Metal Detecting Russian Village Site in St. Petersburg Region (Story 3), page 1
Treasure Hunting At Kostivskoe Village
General Map Of Russia
I arrived to St. Petersburg (Leningrad) in June when the metal detecting season had already gained its maximum momentum. Without delay, I contacted my old and new partners and we decided to focus our search on the area around an old city named after a medieval fortress Koporje which was built in 13th century and still stands. The city had been one of the major cultural, military, and trading centers in the Ingermanland (former name of the Leningrad Region) for a few centuries.
This story covers three trips to the site on which a village stood for 400+ years, up to the early 1930s. During the Swedish occupation in early 1600s, the village did not escape the fate of many villages in the area: they were burned down. Then the settlement was rebuilt and inhabited by Swedish and Finnish peasants who were brought to this region from other parts of the vast Swedish Empire.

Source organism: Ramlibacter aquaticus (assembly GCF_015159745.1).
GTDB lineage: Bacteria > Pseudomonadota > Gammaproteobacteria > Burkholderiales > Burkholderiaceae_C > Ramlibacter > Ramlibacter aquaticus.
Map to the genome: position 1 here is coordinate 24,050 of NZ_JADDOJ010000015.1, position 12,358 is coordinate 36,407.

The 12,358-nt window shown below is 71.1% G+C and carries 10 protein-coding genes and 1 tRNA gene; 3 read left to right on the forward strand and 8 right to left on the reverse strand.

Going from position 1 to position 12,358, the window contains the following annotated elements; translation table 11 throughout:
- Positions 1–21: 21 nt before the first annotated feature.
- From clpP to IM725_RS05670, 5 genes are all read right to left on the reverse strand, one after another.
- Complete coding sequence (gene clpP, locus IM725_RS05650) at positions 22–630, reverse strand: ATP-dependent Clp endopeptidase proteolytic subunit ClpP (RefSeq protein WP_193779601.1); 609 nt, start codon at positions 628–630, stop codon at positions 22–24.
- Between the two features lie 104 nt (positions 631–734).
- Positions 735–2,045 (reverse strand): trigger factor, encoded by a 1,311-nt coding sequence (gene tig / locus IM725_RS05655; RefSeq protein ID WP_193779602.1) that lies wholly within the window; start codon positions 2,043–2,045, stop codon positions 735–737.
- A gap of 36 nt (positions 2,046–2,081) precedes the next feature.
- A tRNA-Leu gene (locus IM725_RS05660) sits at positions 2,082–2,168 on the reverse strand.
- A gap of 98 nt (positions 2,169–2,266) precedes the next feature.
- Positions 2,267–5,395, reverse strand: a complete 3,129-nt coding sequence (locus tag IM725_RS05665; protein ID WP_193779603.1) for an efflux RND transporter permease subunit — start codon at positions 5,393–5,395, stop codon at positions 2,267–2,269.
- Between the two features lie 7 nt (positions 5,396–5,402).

An old Swedish map of 17th century shows that the village was situated on the major cobbled roadway which is just a field path now. On the Swedish map from 17th century, the village is shown under the name of Woisaka Hoff.
A Fragment Of Swedish Map From The Late 1600s
In 1721, after Russian Czar Peter the Great fought the Swedish Army out of Ingermanland, the area became a permanent part of Russian Empire. On the Russian Military-Topographical Map of 1868, the village is marked under the name of Kostivskoe and has 25 homesteads.
A Fragment Of Russian Military-Topographical Map Of 1868